• Faith-wise, about a third identify at least nominally with the Lutheran Church, quarter with Catholic and about 20% Orthodox.

  • However many that people are not very religious.

  • However what's interesting is that the ancient pagan traditions are heavily synchronized and still celebrated today.

  • Basically, there are about 10 main Baltic tribes that eventually merged into what became Lithuania and Latvia

  • whereas the Finn Urgic tribe, the Livonians became Estonia, all of which started out as pagan.

  • Baltic paganism incorporated a rolodex of gods, goddesses and spirits that took over various elements and concepts of daily life.

  • You have the fate goddess, Leima, the fertility and harvest God, Jumis, Zemeste, the mother of Earth and so on.

  • To this day, dressing up in traditional pagan influenced masks and costumes during festivals is widely practiced especially during solstice festivals.

  • They take solstice very seriously. They even have like an ancient traditional pagan calendar with symbols and everything like that.

  • One of my Latvian subscribers sent this to me form flag Friday. Thank you!

  • And speaking of festivals, just like Estonia and Lithuania,

  • every five years, they hold a song and dance festival where the entire country pretty much gets involved.

  • Oh shooo, History! Yeah, okay

  • So before I get into this, if you really want a cool visual,

  • just check out this cool stop-motion video by YouTube channel, Ansis99.

  • So many of you guys have sent it to me.

  • I don't even - you don't even have to speak Latvian to understand it. It's, it's really cool. Check it out,

  • But in the best way I can personally put it:

  • Paganism and tribal kingdoms, Northern Crusades, the state of Livonia,

  • Germans, Danes, Poles, Lithuanian, Swedish all take turns at invading,

  • finally Russians come in, World War I, war for independence

  • They get their first Republic for a few decades,

  • then Russia comes in as like: "JK I'm back!"

  • They become a Soviet republic state, tons of people died, 1941 Nazi occupation, tons of people die again,

  • Soviets come in and reclaim Latvia, yada, yada, yada all the Soviet years, Russians move in,

  • 1991 independence through the singing revolution that they did with all the other Baltic states,

  • 2000's they went through an economic boom, 2008 recession

  • and today, they're recovering and doing fine, mostly.

  • Some notable people from Latvia or of Latvian descent might include:

  • nis Čakste, Andrejs Pumpurs,

  • Krišjānis Barons, Rainis and his wife Aspazija,

  • Arvīds Blūmentāls, aka the Crocodile Dundee,

  • Mark Rothko, Jacob W. Davis, he invented jeans,

  • Kristaps Porziņģis, the music group, the Hobos, Frederick Wilhelm Ostwald,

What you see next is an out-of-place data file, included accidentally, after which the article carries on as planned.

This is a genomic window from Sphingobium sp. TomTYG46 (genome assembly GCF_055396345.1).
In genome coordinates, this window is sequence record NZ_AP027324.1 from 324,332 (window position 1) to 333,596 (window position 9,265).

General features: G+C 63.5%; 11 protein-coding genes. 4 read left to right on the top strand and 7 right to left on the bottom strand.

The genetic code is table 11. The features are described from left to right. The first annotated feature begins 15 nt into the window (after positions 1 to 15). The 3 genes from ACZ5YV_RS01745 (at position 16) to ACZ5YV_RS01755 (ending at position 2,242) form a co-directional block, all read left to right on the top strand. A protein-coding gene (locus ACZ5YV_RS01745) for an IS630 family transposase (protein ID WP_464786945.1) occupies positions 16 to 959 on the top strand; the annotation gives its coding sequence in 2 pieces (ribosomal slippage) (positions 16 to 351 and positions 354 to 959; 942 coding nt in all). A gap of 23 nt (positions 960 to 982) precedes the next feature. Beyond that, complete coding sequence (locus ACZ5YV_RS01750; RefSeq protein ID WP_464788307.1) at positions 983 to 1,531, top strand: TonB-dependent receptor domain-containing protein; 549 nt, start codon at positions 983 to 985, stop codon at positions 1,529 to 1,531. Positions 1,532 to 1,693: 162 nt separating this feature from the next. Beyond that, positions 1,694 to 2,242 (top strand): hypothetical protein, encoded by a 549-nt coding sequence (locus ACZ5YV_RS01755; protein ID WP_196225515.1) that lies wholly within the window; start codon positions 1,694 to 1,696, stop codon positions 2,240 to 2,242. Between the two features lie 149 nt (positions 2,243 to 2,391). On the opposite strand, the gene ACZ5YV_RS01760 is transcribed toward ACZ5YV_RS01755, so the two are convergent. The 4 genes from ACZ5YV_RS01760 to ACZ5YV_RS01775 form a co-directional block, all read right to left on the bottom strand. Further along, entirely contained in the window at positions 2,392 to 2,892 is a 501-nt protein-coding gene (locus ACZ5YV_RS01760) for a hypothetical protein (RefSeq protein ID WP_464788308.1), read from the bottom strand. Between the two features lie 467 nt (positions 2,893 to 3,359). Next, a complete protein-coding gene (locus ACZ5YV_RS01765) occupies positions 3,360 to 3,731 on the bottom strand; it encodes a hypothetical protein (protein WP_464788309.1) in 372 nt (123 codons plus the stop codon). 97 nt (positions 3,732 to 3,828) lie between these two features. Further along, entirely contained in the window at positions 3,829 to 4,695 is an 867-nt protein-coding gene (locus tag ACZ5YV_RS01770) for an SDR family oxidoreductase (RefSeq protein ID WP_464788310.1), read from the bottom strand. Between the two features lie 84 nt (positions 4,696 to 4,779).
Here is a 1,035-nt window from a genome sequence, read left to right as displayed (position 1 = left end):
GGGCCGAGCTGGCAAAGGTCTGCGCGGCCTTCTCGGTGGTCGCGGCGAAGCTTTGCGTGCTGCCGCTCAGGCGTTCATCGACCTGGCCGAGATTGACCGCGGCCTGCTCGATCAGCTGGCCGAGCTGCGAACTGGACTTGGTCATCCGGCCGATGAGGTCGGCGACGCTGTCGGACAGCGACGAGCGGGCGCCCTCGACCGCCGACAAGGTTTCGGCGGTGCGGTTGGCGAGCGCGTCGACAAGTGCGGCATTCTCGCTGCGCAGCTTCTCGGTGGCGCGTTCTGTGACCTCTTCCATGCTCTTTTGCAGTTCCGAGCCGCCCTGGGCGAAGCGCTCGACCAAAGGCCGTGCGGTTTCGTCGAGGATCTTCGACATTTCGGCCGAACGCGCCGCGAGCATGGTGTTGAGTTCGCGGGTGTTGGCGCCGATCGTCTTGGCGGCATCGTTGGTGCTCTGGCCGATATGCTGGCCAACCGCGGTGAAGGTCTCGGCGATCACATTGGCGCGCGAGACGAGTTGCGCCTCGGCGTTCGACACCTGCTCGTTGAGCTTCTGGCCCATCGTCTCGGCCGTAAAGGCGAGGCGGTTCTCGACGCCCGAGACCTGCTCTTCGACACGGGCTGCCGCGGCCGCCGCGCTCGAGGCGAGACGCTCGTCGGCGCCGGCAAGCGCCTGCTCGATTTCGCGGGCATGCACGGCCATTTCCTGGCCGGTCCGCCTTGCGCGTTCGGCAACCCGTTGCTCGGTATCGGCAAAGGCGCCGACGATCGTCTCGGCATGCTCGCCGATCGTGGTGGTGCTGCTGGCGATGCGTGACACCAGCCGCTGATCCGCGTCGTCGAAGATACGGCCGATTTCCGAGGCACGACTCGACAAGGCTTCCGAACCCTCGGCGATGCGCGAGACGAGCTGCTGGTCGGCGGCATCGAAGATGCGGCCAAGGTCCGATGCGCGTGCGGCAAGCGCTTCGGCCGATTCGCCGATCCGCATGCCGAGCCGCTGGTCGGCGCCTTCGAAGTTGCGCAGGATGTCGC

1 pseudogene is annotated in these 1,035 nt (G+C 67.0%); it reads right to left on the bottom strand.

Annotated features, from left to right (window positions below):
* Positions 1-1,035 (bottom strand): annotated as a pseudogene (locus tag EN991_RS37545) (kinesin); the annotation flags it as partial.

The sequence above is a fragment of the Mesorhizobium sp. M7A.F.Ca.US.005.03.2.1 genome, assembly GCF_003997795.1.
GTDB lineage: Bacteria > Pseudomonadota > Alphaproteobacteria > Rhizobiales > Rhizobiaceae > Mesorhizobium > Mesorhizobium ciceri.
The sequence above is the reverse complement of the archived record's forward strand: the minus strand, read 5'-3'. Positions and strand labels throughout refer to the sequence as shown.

• Aleksandrs Laime, Anatoly Solovyev, Ginta Lapiņa,

  • Bill Rebane and the music group, Carnival Youth.

  • Phew!

  • So as you can see, Latvia is an interesting tradition holding somewhat dark past oriented nation that moves with haste.

  • Let's see who's tagging along with the ride with them now, shall we?

  • Now in school, have you ever been sent to detention and while in detention,

  • you started talking to the person next to you and found out that you actually had a lot in common?

  • Yeah, that's kind of like how Latvia made friends.

  • As a member of the EU since *2004* as well as NATO and the Council of Europe,

  • Latvia has significantly opened up to their Western counterparts

  • and has seen tons of diplomatic measures taken from the Germans, French, Polish and Italians.

  • Latvians get along pretty well with Ukrainians and Georgians as they shared the same Soviet-occupied past

  • and a significant minority of people in Latvia are Ukranian.

  • Iceland was actually the first country to recognize their independence and they share the same seats on the council of the Baltic Sea States

  • even though Iceland is not a Baltic state, but, but wait huh?

  • But when it comes to their best friends, most Latvians would probably say, Lithuania and Estonia.

  • Even though Estonia pays more attention to Finland.

  • All three Baltic states grew up together and graduated college but Estonia got closer to Finland

  • and out of jealousy, Latvia kind of tried to hook up with Sweden, but Sweden was like: "Ehhh..."

  • Lithuania is like the twin that was separated at birth.

  • Latvian territory was taken over by Germans in the 13th century

  • and Lithuania who kind of went off and created its own empire with the Poles.

  • In the end though, the two sisters have always held on as the last surviving Balts in the world

  • and as crazy as things got, they will always be there for each other.

  • In conclusion, Latvia has had a lot of pressure over the years from numerous factors

  • but they still pull through by embracing the austerity that enshrines them.

  • Stay tuned, Lebanon is coming up next.

Alright guys. We've reached the Baltic once again.

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地理Now!ラトビア (Geography Now! Latvia)

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    林宜悉 に公開 2021 年 01 月 14 日